An inspector Calls
An inspector calls was written in 1945, therefore ahead of the time it has been set. The play has “lasting appeal” for audiences in 1945 and 2014 as many of the key areas within the play are still relevant in our society. To identify the plays lasting appeal, I will be exploring its themes, characters, sense of morality, political ideology, setting and dramatic devices.
Within an inspector calls, there are many different types of characters who are presented to the audience, all with contrasting personalities. Mr birling is the head of the family, and a capitalistic Business man. His views are firmly based on the political ideology that he supports, capitalism. Although, within our current era, many countries within Europe also support capitalism, within the play it shows the beginning of this political view and how Mr Birling portrays it in the play. Mr Birling’s Capitalistic judgments within the play create an atmosphere of lasting appeal for the audience, as Mr Birling believes himself to be correct in whatever topic of conversation he participates in. This can be clearly shown when he comments on how Germany does not want to wage war with other European countries “And to that I say – fiddlesticks! The Germans don’t want war!”... This comment can come across arrogantly, and creates an image of pompous and ignorance that the viewing audience can see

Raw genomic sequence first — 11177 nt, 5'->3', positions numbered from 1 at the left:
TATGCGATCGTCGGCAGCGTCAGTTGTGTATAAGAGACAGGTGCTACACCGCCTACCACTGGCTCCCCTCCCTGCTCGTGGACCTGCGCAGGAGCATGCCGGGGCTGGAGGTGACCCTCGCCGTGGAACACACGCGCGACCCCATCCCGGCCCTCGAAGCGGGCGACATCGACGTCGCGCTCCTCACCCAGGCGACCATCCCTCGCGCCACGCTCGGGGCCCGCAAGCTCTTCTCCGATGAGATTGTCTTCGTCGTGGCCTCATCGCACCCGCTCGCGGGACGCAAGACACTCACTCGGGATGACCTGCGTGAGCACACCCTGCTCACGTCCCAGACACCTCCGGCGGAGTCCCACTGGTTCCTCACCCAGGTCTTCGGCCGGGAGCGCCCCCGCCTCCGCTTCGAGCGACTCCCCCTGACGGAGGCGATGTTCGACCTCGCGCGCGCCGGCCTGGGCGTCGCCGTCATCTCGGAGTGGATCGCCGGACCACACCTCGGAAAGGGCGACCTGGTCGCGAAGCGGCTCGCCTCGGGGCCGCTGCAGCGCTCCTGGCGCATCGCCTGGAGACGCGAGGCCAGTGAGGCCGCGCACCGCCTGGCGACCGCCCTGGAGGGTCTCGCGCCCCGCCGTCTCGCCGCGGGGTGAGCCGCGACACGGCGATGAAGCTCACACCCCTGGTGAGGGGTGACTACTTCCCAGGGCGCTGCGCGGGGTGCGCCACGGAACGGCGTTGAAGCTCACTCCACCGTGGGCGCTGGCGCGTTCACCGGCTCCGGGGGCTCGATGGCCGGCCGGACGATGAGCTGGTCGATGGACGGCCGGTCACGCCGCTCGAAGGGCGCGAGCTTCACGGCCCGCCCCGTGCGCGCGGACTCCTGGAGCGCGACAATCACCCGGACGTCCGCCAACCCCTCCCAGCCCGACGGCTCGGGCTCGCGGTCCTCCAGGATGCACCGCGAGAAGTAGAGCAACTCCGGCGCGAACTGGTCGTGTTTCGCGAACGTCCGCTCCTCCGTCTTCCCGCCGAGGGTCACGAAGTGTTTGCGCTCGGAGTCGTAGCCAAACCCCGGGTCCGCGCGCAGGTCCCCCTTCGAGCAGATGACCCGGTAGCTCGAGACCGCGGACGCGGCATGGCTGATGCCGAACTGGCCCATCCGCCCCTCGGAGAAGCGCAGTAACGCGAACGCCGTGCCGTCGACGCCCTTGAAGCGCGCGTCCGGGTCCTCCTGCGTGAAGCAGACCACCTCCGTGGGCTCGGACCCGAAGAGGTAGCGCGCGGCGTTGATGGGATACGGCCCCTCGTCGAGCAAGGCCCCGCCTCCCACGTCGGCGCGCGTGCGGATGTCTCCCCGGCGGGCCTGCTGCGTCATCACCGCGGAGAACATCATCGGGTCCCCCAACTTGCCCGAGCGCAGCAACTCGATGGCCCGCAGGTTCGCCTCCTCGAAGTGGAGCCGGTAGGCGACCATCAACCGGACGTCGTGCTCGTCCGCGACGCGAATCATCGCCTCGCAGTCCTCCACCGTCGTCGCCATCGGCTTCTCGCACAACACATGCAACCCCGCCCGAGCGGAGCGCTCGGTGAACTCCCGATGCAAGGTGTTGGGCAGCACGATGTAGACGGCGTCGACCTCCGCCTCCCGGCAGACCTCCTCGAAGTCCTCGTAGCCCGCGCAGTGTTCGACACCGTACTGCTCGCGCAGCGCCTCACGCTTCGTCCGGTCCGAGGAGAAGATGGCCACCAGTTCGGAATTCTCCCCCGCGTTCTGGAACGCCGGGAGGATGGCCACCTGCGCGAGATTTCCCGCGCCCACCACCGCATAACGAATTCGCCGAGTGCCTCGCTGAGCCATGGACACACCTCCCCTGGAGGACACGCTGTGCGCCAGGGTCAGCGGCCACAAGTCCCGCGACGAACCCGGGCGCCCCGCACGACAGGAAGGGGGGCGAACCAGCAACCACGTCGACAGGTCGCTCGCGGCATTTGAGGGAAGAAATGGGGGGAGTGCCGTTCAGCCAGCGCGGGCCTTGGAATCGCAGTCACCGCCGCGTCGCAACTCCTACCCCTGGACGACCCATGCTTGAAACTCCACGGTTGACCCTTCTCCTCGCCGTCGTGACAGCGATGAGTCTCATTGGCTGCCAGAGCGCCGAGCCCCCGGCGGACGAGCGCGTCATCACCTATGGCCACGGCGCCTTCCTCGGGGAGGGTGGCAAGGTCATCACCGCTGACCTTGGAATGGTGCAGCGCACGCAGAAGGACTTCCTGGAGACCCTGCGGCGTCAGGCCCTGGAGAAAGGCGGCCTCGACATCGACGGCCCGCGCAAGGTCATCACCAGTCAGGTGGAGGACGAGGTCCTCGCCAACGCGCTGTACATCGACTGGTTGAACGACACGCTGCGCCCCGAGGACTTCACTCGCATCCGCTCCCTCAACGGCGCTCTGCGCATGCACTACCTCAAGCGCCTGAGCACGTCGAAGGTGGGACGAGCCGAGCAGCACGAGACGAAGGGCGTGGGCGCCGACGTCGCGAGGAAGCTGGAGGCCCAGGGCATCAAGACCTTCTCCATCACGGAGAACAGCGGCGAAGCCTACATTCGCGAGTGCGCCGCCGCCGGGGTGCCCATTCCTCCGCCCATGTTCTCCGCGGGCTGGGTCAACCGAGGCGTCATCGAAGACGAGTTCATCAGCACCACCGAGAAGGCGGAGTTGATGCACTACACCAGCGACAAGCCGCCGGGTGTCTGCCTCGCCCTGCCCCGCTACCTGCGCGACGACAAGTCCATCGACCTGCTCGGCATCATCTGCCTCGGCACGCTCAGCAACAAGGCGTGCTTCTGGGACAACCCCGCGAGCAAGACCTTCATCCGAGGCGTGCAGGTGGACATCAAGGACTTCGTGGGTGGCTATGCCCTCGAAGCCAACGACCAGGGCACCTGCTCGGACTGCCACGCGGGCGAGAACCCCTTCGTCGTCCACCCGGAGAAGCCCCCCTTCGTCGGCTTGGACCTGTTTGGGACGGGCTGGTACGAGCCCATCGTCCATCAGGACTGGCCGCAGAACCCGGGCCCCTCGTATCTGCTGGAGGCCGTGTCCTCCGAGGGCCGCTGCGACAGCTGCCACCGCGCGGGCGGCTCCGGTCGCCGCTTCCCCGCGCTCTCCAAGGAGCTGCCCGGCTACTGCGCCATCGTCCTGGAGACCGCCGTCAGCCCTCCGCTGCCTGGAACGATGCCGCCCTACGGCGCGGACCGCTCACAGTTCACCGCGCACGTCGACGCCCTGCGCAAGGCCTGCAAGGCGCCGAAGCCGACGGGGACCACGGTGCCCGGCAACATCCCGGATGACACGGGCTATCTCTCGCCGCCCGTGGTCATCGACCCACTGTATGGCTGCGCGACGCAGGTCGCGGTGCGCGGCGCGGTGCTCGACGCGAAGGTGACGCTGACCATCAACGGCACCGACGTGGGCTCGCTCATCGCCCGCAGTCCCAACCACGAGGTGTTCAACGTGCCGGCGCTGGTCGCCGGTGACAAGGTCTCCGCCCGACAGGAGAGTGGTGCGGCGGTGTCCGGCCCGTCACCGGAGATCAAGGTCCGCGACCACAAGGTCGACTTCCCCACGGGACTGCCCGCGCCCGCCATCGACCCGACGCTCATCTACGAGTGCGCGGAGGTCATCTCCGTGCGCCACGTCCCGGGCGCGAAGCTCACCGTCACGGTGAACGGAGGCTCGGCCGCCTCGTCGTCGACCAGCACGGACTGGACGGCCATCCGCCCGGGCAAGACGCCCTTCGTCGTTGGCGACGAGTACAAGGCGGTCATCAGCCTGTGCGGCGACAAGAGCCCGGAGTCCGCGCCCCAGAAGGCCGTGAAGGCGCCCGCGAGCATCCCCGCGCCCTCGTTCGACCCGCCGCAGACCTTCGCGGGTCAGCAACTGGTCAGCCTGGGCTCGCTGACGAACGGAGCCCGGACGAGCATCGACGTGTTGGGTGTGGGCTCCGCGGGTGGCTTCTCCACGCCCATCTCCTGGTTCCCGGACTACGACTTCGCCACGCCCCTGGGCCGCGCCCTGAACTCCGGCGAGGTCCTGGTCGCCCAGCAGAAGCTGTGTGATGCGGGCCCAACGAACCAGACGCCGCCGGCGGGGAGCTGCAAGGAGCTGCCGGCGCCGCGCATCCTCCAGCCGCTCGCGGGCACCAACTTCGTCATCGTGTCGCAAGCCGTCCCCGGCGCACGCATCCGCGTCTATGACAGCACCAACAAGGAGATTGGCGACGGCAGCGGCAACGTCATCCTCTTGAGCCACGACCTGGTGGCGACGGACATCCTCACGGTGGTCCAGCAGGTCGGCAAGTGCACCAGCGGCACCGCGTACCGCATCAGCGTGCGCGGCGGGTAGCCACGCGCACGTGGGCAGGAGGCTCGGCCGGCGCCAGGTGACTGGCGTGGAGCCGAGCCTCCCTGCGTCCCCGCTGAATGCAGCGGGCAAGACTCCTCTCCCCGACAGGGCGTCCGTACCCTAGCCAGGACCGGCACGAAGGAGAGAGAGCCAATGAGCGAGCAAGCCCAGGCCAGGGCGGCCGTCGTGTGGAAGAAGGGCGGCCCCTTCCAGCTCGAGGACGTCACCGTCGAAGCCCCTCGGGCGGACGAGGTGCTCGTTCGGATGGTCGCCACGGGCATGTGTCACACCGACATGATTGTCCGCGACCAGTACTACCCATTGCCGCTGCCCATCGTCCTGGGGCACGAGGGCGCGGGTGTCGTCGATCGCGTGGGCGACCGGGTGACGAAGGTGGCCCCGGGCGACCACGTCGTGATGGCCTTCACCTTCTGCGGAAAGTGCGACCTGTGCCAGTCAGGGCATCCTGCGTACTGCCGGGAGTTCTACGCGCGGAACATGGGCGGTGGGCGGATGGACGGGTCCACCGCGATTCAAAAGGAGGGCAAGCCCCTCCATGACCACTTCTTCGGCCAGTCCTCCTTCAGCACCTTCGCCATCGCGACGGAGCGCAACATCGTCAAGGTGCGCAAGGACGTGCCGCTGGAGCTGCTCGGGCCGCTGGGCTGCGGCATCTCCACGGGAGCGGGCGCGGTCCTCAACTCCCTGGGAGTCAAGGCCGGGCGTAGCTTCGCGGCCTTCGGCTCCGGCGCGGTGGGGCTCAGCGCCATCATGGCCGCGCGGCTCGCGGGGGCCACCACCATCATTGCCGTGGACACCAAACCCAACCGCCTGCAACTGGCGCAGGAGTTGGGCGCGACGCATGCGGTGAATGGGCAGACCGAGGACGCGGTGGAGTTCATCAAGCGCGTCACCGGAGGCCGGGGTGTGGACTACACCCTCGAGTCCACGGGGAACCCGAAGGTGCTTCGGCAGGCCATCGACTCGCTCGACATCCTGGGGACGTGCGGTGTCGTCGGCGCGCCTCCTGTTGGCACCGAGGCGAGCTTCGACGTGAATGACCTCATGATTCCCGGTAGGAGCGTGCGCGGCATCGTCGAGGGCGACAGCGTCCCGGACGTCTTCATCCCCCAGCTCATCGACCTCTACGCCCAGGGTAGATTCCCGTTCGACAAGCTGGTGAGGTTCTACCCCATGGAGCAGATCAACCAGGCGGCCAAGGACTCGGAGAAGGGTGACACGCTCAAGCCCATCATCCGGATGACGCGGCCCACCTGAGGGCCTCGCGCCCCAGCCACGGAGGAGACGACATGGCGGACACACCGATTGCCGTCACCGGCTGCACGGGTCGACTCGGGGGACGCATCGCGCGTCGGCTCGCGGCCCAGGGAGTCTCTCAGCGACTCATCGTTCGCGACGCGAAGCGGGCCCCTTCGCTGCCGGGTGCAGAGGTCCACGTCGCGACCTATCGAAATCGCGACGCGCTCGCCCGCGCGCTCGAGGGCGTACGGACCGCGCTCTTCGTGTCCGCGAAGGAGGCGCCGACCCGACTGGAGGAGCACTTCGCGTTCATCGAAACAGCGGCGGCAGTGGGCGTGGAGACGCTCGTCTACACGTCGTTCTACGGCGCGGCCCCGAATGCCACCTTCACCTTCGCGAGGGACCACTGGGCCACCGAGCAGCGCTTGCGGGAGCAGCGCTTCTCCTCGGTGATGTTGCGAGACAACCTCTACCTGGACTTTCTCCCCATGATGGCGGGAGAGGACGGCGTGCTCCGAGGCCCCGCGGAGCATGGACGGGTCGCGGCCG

Another contrasting personality was the inspector. Described as creating “an impression of massiveness, solidity and purposefulness”; the inspector grows as the stories of each character are revealed. He remains intact as each of them breaks down, and nothing the others can do or say distracts him from his purpose. He arrives just after Mr Birling has been setting out his view of life that every man must only look out for himself. Throughout the play he demonstrates how people are responsible for how they affect the lives of others and his views are summarised in his visionary and dramatic final...